A month or so ago one of my colleagues said that she thought the processing of VAT invoices was the most menial job in the office. After making her see the bigger picture, however, she admitted that this basic job is actually the most important one, because we use this processed information for almost everything.
To explain this, we need to draw a picture of the whole process. But believe me, although I tried my best, this picture is not complete.
Sometimes the person responsible for the capturing of source information might think: “I have the most menial, meaningless job in the office – I only capture invoices.” Not true! This “stupid” job affects not only the VAT, but also the general ledger, accounts payable or receivable and the bank account. The same goes for the person responsible for receiving the stock. This affects the inventory level, the inventory value, the processing of finished goods, accounts payable and the bank account. It may even cause down time if the incorrect products have been received or inventory levels are too low.
Then there’s the payroll officer, whose job it is to process the wages and make sure that his or her colleagues receive the right amount of remuneration. But it doesn’t stop there. It is also this person’s responsibility to make sure that the employer meets the statutory requirements in respect of PAYE, UIF and contributions to the Compensation Fund. To ensure that labour relations stay positive, the payroll officer also needs to make sure that leave calculations and employer contributions are recorded accurately.
The receptionist, front office employees or switchboard operator is the face of your business and creates the first impression on which a potential client may base his decision to become your client (or not).
Imagine responding to a SARS request for relevant material, or preparing for a field audit, if you didn’t have a reliable, thorough colleague who made sure that all the filing was correct and up to date. And don’t forget the person who brings you your morning coffee or afternoon cup of tea while you are suffocating under a mountain of paperwork.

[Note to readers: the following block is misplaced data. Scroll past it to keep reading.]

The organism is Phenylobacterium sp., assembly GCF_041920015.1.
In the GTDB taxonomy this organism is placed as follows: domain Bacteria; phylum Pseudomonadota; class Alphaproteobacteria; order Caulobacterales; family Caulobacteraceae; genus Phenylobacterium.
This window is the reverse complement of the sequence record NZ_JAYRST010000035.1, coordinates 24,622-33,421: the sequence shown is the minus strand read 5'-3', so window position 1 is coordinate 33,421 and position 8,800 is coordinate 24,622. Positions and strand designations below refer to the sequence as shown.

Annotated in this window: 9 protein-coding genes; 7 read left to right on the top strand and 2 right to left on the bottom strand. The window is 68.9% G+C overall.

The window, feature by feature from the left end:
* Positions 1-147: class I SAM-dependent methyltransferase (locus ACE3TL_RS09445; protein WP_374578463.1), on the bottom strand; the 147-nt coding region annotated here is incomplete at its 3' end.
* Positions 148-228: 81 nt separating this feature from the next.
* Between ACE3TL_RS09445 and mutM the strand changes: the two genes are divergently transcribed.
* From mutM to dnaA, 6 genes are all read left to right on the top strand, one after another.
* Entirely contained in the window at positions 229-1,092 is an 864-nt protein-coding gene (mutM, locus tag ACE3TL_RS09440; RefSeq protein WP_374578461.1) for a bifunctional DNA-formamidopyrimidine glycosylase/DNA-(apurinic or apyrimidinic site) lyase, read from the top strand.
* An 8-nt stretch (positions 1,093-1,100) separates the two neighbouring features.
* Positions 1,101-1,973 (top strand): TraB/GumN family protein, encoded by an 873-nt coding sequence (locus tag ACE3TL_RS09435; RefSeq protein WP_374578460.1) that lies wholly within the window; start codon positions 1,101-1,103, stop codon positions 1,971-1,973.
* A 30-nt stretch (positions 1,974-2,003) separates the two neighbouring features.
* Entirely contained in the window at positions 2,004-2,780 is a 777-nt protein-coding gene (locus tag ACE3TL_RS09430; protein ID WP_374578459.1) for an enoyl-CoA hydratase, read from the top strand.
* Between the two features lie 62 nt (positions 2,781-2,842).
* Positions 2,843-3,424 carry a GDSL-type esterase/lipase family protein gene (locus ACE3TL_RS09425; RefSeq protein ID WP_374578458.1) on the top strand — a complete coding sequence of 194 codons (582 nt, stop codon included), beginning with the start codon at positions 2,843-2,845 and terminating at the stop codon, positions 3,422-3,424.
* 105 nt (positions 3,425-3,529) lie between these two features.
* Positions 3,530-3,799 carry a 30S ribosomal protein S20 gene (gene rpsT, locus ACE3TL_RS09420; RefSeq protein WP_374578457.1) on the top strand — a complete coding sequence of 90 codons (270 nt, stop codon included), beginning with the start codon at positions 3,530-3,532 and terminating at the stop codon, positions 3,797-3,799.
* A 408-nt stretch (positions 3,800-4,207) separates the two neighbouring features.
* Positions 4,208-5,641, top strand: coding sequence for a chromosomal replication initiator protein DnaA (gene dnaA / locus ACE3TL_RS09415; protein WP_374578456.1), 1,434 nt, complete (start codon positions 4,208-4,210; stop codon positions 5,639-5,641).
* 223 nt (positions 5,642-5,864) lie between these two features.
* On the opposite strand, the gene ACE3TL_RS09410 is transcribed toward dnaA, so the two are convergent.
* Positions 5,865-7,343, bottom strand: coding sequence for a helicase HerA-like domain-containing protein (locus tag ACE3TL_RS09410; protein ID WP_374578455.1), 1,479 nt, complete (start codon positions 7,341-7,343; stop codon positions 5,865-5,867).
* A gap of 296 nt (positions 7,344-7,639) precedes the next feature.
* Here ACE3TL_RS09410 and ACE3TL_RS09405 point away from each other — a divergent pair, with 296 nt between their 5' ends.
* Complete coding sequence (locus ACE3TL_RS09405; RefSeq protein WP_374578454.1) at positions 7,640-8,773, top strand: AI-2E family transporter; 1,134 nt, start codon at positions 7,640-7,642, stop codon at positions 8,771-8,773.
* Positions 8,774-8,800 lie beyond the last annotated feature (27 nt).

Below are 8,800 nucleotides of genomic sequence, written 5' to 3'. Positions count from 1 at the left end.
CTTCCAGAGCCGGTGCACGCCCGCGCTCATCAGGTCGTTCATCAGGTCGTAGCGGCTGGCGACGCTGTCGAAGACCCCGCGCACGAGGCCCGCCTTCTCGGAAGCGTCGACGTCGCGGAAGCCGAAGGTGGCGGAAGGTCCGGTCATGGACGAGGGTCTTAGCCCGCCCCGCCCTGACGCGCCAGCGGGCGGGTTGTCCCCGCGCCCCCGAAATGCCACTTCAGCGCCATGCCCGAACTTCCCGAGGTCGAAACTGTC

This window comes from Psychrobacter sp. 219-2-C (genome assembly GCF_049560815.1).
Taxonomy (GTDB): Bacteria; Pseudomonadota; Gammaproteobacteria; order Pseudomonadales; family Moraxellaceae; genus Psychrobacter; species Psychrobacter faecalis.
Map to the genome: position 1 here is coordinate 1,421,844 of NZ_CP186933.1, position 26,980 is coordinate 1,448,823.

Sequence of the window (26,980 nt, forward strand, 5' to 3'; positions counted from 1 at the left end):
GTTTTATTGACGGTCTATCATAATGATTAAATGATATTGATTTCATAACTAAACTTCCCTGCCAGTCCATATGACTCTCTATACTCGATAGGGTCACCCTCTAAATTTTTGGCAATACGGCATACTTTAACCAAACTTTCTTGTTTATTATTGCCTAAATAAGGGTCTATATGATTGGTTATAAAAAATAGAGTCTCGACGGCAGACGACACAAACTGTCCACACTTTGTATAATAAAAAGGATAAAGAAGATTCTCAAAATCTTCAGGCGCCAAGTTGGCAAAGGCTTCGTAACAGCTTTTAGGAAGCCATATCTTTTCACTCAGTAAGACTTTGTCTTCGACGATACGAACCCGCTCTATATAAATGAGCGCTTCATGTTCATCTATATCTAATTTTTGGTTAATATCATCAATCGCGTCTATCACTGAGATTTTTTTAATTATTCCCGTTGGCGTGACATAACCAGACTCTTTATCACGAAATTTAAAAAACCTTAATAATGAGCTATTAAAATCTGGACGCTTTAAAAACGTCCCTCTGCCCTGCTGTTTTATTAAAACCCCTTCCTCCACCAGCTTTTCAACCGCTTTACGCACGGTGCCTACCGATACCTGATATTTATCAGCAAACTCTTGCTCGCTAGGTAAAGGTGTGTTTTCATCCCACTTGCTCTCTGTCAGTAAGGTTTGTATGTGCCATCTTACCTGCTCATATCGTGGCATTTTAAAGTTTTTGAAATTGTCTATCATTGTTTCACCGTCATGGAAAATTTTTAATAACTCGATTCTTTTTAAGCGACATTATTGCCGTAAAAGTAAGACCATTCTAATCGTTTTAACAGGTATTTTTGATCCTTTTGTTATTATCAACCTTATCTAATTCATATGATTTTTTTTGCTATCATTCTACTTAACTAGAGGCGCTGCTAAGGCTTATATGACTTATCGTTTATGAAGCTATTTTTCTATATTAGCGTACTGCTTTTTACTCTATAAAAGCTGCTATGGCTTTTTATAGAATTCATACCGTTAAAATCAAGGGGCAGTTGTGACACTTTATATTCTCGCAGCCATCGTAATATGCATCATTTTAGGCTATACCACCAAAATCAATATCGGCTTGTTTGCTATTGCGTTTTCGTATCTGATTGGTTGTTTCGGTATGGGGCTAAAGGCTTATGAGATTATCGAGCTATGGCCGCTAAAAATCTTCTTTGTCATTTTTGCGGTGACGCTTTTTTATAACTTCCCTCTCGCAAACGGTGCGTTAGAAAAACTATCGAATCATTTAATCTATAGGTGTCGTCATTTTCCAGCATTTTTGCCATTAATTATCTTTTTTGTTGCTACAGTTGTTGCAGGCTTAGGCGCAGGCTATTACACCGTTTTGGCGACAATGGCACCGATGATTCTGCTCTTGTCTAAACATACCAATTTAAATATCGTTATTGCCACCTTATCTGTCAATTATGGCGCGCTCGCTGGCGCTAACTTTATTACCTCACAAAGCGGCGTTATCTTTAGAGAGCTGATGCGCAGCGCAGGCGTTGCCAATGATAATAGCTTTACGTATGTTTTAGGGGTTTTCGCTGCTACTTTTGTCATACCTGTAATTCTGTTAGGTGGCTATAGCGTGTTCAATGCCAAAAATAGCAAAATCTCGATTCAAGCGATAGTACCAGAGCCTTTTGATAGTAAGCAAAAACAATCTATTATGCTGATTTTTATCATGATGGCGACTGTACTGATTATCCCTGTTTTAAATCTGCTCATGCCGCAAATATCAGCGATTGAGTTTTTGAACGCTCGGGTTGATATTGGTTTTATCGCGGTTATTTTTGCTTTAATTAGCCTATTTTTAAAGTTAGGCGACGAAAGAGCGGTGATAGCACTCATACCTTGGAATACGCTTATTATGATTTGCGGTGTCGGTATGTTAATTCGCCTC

Yes, there are employees sitting in the glass office in the corner or on the top floor. They use the information that you processed, prepared and provided to do the management account, budgets, forecasts, costings and financial statements. This information is vital for the client and is used for many purposes: to get a loan from the bank to purchases new machinery, to find a new investor, to calculate bonuses and salary increases to name a few.
It is said that a business works like a pyramid: At the bottom are the employees, then the managers, the directors and finally the CEO. The higher up on the pyramid, the higher the stress and risks.
But actually, it’s like a symphony orchestra. The first violin may lead the orchestra, but the conductor is the one who “balances” the orchestra, and to do so he needs every single instrument to do its part. From the huge tuba to the smallest triangle in the percussion section.
So next time the thought that you are only a number in ‘n cubical doing a stupid, meaningless job, think again… Without you the orchestra will simply not sound the same. Your part, big or small, is VERY important.
I hope that this article lands on every employee’s table, so that they can see that they play a role in the orchestra.
Petro van Deventer